Documents we've obtained show that the Department of Conservation has spent over $100,000 to send staff overseas to learn a skill not applicable in New Zealand. 47 staff have traveled to Australia to learn how to conduct controlled burn-offs, despite the practice not being used by DoC.
Included in the document is an email from a DoC official regarding the our enquires which suggests a an ‘excuse’ the Department could use for why staff were going on the trips.
Also released is feedback from staff that went the trips, including the admission by one that the group didn’t “really do much fire stuff”, despite that being the apparent purpose of the trip.
We think these trips were just an excuse for a junket, not training that furthers New Zealand’s conservation. They might as well have learned the didgeridoo. We're calling on the the Minister for Conservation should put an end to this ‘controlled-burning' of taxpayers’ hard earned money.DoC response to OIA by New Zealand Taxpayers' Union 18 June 2014
Yesterday afternoon we received a tipoff that Auckland Council recently funded a one day conference to explore the practice of engaging in multiple sexual relationships with the consent of all the people involved, also known as polyamory.
Last month the gaynz.com website reported that among the first recipients of Auckland Council’s first ever 'Rainbow Door Fund’ was 'Poly Panel, Discussions around Queer Polyamory’, a one day event exploring a framework of ethical, healthy polyamory relationships.
We think that Auckland ratepayers will be horrified that it appears their rates are being used to promote alternative lifestyles.
This is just as concerning as it would be were Auckland Council funding conservative lobby group conferences such as for Family First.
Earlier this year the Rainbow Door Fund was established to provide grants for glbti people. We think it is questionable for Auckland Council to fund community groups based on the sexual preferences of their members. Conferences such as these should be funded by the interest groups themselves, not from money meant for roads and core services.
Given the spiralling levels of Auckland Council debt, the Council should be focused on value for money, not throwing funding at favoured groups.
This morning we received the following press release from the Government:
NZ to contribute to the upgrade of Teufaiva Stadium
4 JUNE, 2014
Prime Minister John Key has today announced New Zealand will contribute around $2 million towards upgrading Tonga’s national stadium in Nuku’alofa ahead of the 2019 Pacific Games.
Why are Kiwi taxpayers contributing to this?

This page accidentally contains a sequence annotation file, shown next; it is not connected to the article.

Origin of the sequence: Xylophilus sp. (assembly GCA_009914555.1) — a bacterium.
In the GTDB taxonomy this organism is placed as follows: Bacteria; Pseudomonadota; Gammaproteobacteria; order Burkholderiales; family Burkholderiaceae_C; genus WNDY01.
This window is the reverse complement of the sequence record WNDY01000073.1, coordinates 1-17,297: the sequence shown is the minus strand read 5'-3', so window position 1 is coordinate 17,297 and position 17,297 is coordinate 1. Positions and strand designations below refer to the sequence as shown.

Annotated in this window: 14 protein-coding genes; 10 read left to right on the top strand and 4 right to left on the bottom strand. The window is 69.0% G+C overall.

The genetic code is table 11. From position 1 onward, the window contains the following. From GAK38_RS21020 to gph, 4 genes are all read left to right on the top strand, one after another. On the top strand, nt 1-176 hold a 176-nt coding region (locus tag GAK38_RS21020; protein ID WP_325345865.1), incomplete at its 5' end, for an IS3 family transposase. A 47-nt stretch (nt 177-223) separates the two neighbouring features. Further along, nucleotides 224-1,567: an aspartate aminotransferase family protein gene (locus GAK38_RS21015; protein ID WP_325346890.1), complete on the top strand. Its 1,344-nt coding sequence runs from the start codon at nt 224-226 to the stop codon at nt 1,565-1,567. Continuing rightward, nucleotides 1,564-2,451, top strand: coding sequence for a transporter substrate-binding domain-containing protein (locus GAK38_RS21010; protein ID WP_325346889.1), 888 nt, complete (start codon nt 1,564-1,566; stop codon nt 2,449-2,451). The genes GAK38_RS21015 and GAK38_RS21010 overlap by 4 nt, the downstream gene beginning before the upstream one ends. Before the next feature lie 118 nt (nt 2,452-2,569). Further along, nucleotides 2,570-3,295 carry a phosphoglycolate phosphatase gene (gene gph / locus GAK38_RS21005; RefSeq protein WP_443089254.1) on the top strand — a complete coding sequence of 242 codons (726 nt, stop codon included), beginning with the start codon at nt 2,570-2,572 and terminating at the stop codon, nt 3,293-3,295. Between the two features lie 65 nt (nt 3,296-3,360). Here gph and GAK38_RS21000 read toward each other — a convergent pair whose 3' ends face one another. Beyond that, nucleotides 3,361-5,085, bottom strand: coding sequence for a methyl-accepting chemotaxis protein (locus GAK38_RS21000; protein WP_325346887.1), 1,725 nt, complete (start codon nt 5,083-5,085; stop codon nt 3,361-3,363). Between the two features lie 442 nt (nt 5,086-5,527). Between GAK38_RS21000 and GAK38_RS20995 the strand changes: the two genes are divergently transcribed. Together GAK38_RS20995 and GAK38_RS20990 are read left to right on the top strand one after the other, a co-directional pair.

“New Zealand looks forward to working with the Tongan Government to improve Teufaiva Stadium in the lead up to the 2019 Pacific Games and other international events,’’ says Mr Key.
“Teufaiva Stadium is already an important site for domestic rugby, athletics and community events and will be a great venue for the Pacific Games.
“New Zealand supports a fit-for-purpose upgrade of the stadium that will expand its utility while supporting the strong community that participates in current stadium events.
“I’m happy that New Zealand can assist Tonga in its efforts to promote sports and healthy lifestyles in Tonga,” says Mr Key.
We’re not sure that contributing funds to a sports stadium is much of a promotion of healthy lifestyles, but more importantly is this really the highest priority to better the lives of those living in the Kingdom of Tonga? If the goal is to improve health, why isn't New Zealand spending the $2 million directly on health, implementing exercise programmes in schools or encouraging a healthy lifestyle?
The first step in the upgrade work will be a New Zealand-funded feasibility study and design, and technical support for the Tongan Government.
Mr Key made the announcement in Tonga today where he is visiting from June 3-5, as part of the 2014 Pacific Mission.
We would have thought that spending $2 million on a sports stadium is a purely nice-to-have rather than something that makes a difference to the lives of struggling families.
While drafting some comment on the Government's priorities we received the following:
NZ to invest $5 million to rebuild Tongan schools
4 JUNE, 2014
Prime Minister John Key has today announced New Zealand will contribute $5 million to rebuilding schools in Tonga’s Ha’apai islands following the devastating Cyclone Ian earlier this year.